We're rapidly approaching the time when perfect teeth will be the ultimate declaration of wealth and success.
OPINION: The intimation was there, this past week, in a newspaper photograph of Temuera Morrison. His top set of teeth, perfectly white and perfectly even, looked like a fortune's worth of professional aid to marvel at.
His face seemed to have altered with age, along with his hair volume, yet age had delivered perfect porcelain in compensation.
I may be wrong about this, but I only mean to flatter. For all I know his teeth have evolved this way quite naturally. But trawling online images of him I saw that he was previously seldom shot with a flash of teeth, preferring the brooding look of lips jammed shut.
I felt that previously his smile, when shown, had tended to show more of his bottom row than his upstairs, and I believe I detected a slight imperfection in the lie of his pearlies in the past.
Call me obsessive, but I was trained this way by a mother whose proudest boast, long before she died aged 47, was that she was one of a very few people she knew who still had all their own teeth.
Her peers used to have them all yanked out as wedding presents for their husbands, who'd be thus assured they'd never have to waste money on their dentistry. Husbands, I guess, returned the compliment, giving new meaning to the term wet sloppy kisses.
Dentists, if you ask me, were unprincipled in allowing this to happen.
I can just remember the bedside glasses of water where older people parked their teeth at night, and my grandmother scrubbing hers with cleaning product to keep them sparkly. But I also remember my mother's dire warning that when you lose your teeth your face collapses, even if you get a set of falsies.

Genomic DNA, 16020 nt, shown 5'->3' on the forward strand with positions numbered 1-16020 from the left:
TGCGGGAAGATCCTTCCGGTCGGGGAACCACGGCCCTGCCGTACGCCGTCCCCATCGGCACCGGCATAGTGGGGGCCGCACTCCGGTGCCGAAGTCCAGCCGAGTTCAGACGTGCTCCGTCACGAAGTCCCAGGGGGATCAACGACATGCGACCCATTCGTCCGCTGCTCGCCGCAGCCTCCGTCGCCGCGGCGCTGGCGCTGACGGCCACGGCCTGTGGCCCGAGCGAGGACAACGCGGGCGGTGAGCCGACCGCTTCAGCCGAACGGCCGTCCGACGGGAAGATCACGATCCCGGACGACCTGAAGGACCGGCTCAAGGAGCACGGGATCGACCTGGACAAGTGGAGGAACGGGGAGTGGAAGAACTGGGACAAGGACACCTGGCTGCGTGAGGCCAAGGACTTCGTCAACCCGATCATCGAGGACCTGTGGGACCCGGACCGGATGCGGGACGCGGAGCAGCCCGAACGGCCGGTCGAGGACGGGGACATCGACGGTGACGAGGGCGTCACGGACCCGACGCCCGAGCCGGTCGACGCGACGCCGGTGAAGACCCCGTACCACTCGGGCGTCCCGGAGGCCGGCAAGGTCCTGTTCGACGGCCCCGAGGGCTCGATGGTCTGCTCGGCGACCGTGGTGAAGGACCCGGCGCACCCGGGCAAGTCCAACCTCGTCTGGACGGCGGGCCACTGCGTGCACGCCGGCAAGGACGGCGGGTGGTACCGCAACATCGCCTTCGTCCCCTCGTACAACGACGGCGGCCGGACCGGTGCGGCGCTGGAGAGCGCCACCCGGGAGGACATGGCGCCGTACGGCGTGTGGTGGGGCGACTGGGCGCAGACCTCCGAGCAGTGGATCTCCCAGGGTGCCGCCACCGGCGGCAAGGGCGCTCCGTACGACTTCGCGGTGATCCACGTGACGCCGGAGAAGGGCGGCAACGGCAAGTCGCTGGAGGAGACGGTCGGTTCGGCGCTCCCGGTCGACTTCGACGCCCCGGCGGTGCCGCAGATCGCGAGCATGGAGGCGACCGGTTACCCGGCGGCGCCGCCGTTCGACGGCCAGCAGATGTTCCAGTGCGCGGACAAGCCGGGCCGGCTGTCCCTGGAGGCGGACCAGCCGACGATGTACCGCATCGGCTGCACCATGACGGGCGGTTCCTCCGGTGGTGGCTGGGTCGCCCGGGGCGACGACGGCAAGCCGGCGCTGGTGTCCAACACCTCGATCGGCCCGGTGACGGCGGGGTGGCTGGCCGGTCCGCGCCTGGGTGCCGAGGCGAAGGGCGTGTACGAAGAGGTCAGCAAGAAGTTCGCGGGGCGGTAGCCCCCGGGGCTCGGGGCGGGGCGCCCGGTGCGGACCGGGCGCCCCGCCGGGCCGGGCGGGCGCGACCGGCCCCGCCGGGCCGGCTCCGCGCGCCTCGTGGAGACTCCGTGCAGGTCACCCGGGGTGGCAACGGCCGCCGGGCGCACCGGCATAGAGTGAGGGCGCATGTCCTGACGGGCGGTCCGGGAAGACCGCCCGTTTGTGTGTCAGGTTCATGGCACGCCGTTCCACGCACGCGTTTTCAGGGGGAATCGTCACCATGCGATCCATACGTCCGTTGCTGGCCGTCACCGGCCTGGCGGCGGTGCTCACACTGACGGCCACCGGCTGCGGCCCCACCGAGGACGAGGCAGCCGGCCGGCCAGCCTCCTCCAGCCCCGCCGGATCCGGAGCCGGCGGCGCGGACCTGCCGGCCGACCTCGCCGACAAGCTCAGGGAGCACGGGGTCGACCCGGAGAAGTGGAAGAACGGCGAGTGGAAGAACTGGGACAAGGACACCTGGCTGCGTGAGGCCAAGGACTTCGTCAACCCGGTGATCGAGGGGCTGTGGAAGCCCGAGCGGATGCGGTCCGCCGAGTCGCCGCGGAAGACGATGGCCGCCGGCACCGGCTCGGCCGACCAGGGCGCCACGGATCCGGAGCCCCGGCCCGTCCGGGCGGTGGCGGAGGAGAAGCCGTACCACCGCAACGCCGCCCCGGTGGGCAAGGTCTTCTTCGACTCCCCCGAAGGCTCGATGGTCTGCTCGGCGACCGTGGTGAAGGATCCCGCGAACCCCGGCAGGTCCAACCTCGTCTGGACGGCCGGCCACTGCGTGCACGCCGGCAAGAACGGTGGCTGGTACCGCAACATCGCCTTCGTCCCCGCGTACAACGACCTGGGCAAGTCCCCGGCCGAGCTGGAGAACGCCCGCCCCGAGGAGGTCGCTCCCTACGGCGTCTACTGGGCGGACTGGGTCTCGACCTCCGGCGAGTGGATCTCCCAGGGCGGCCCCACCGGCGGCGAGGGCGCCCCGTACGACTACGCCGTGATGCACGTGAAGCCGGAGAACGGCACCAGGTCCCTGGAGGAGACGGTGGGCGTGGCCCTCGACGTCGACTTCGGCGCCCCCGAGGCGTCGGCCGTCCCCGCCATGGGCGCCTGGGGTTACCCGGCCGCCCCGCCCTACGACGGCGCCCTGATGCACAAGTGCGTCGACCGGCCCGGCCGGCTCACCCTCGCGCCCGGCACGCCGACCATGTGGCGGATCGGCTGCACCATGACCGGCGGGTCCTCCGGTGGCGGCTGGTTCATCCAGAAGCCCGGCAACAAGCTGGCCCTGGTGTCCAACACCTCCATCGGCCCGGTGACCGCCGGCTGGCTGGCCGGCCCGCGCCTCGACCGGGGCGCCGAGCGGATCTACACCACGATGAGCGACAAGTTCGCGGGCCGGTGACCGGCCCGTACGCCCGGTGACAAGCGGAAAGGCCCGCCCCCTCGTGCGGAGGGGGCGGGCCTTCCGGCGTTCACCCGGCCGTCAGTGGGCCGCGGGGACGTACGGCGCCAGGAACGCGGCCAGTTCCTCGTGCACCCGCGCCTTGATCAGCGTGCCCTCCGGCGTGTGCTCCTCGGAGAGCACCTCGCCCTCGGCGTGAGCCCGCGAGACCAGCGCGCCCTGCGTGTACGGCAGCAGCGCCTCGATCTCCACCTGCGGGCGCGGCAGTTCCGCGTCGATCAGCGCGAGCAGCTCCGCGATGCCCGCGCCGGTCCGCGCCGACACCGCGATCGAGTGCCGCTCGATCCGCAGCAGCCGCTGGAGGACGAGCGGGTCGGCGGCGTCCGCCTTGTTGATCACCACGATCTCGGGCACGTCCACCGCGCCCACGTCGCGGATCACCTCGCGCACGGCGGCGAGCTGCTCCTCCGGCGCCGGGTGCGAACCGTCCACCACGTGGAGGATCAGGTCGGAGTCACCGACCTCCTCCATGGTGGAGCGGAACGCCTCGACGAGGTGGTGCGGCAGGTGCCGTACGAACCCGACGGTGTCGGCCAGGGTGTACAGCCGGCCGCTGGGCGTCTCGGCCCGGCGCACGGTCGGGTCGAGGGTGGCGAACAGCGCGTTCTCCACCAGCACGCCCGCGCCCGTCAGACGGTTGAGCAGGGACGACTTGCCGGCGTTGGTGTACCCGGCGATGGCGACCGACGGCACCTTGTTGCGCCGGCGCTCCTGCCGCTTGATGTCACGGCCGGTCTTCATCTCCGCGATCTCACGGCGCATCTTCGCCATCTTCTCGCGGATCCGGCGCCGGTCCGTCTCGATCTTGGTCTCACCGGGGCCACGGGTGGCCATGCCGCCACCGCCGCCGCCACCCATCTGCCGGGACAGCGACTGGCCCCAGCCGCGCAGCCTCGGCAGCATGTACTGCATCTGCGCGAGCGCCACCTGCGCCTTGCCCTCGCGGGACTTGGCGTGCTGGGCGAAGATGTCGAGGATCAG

She'd point out examples in the street, an ongoing horror story and a cautionary tale to make sure I went to the dentist regularly, despite inevitable pain and misery.
My mother still seemed to carry a torch - though with a flickering battery - for my father, until he turned up to visit one day with a full set of falsies.
Great was her revulsion and scorn - as it was when one of her boyfriends also turned up with a renovated mouth. Previously adored for his film starry posing with cravat and pipe, he promptly got his marching orders.
What does the future hold? More of the same is my guess, as dentistry becomes more and more a service for the rich, and less and less an option for people on low to medium incomes. We face the return of falsies, big-time.
I gaze in awe at the likes of Morrison's oral situation. Mine is another matter. I've stopped counting the porcelain caps, I'm stuck together with amalgam and that hard white stuff, and there's a several-thousand-dollar gap where, after agonising treatments over weeks of my life, a molar finally had to be yanked out.
When my dentist invites me to look at my mouth on the big screen, I consider it very bad manners on her part.
How pleasing, then, to see that some orthodontists are giving away free braces to teenagers who need them, in exchange for the teenagers doing community work, and for a small weekly payment from families who can manage it.
The Wish For A Smile Trust will, from this week, fix the sort of severe dental problems that cause untold misery to young people aged between 11 and 18, but whose parents can't afford the thousands of dollars it would cost to put their mouth to rights.
I'm impressed by the orthodontists' generosity, but you might wonder why the Government doesn't automatically subsidise such work, let alone all dentistry for people who can't afford the luxury.
A mouth full of missing and rotting teeth is a mark of discrimination that no-one should have to cope with, because it's quite preventable.
- The Press